• Wednesday, June 12, 2024
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‘We want to make Nigeria tomato processing giant through innovation’

 Eric Umeofia is the chairman of Erisco Foods Limited, leader in Nigeria’s tomato processing industry. In this interview, Umeofia tells BusinessDay’s ODINAKA ANUDU that Nigeria must ban all forms of food importation to enable local manufacturers to grow.
Nigerian tomato farms are ravaged by a disease called Tuta Absoluta or ‘Tomato Ebola’. In the midst of this crisis, you are being accused of hoarding tomatoes. How true is this allegation?
Anybody that is accusing us of hoarding tomato does not know anything about the commodity. It is not possible for anybody to buy and hoard tomato, because it is perishable. If tomato is ripe and you fail to harvest it within seven days, it’s all goodbye. The problem is that we failed to do the right thing, and those that were supposed to do that are now shifting blame. The disease is not new; we had it three years ago. But the problem is that we failed to farm tomatoes. Those who farm tomatoes are few, so when Tuta Absoluta came, the problem became clear.  The point is that if the government supports farmers and guarantees off-taking, things will be different.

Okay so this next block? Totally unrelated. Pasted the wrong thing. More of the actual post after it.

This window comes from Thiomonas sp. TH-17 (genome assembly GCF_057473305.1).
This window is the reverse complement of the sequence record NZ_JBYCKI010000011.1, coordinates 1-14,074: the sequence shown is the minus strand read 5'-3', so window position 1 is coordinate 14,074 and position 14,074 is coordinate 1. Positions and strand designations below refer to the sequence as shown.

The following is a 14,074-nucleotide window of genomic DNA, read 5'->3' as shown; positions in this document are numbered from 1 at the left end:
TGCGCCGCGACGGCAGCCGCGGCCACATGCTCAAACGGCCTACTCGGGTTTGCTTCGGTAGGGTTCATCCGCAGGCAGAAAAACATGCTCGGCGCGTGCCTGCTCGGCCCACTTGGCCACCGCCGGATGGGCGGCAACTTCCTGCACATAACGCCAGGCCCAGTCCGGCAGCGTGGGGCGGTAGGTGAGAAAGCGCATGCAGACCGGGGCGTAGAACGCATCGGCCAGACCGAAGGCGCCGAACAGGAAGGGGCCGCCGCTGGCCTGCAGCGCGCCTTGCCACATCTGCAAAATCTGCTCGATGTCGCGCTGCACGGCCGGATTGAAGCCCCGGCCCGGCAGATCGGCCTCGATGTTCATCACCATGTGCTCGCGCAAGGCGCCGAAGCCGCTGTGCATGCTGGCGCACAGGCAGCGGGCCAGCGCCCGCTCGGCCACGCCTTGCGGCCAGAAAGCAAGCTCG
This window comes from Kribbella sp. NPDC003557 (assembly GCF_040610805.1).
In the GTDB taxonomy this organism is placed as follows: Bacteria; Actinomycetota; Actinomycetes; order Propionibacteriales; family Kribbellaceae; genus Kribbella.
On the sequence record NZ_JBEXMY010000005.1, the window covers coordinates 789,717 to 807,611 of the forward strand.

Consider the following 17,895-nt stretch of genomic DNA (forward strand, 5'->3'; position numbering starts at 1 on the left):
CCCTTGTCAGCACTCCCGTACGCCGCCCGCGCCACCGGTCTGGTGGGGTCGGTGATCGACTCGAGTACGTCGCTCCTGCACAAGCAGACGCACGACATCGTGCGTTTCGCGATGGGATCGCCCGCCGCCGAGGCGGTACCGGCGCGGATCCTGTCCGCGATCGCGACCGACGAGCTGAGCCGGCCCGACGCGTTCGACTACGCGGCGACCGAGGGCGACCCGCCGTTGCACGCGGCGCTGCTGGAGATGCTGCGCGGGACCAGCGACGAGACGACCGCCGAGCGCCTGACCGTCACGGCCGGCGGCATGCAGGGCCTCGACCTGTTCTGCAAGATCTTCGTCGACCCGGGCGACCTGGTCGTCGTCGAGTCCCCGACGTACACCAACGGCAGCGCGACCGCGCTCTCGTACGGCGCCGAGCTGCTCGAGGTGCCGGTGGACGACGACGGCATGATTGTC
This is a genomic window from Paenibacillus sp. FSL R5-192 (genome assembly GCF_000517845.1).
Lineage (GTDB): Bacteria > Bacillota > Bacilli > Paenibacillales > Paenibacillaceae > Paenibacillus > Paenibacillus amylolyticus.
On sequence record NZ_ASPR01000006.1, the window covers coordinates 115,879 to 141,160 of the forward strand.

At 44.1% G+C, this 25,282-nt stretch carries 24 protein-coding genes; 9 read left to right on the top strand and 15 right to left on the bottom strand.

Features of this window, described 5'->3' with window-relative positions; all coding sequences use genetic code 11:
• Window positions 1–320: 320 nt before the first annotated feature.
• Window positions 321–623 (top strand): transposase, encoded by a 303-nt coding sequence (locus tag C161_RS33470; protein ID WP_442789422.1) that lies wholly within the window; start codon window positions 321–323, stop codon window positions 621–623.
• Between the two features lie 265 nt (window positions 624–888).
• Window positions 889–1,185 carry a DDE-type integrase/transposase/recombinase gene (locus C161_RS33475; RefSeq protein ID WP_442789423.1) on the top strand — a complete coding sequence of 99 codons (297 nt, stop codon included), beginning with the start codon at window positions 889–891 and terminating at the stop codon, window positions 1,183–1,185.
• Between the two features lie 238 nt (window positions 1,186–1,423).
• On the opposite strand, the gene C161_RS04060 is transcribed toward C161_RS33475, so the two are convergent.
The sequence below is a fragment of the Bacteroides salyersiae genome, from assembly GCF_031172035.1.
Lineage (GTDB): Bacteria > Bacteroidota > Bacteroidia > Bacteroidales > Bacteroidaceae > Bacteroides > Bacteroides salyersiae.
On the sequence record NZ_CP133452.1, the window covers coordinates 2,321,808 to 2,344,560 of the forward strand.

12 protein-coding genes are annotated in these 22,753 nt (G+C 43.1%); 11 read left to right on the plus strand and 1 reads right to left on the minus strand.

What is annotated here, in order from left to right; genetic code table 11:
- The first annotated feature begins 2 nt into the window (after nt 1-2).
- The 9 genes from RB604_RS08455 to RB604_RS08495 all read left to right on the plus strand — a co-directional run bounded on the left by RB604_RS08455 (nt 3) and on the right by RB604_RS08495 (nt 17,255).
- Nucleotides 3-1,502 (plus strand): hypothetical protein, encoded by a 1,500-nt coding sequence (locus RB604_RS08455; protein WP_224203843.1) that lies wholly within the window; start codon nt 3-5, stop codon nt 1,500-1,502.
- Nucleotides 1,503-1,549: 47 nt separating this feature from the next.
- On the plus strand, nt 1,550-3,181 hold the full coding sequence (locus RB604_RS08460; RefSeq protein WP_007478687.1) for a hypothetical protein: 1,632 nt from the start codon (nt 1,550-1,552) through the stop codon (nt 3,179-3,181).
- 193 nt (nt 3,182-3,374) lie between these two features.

If not for the efforts of the new Minister of Agriculture, things would have been worse. The people that are supposed to help the situation are busy supporting foreigners to import, for their selfish gain. My heart bleeds when I hear that N25 billion is spent every day on import of food items, while $1 billion is wasted importing tomatoes each year.
But how have you managed to get fresh tomato supply to your factory amid this crisis?
We improved on our own seeds, because we knew we needed hybrid and heat-resistant seeds as well as good farm inputs like fertilizer.
We managed to stop tomato from being wasted. The Central Bank called us recently and told us to look inwards to produce what we eat. Currently, we are putting more than N4 billion back to farmers. Three years ago we were affected by the disease and we lost money in the first year. But we took the right measures, because we are the King of Tomato.